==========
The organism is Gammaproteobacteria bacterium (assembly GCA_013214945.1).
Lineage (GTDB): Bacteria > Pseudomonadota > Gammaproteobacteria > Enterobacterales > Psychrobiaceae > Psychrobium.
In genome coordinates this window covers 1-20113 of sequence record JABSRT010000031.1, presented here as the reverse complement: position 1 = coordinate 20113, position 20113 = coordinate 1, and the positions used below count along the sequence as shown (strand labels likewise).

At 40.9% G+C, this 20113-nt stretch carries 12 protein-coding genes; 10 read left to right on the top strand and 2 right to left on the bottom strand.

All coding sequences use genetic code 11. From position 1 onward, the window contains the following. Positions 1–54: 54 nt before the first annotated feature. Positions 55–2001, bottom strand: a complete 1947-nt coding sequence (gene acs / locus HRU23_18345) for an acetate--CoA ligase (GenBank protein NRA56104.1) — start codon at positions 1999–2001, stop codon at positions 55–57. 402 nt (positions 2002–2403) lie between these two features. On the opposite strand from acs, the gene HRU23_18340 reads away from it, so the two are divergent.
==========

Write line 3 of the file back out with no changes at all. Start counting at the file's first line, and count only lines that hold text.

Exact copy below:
In genome coordinates this window covers 1-20113 of sequence record JABSRT010000031.1, presented here as the reverse complement: position 1 = coordinate 20113, position 20113 = coordinate 1, and the positions used below count along the sequence as shown (strand labels likewise).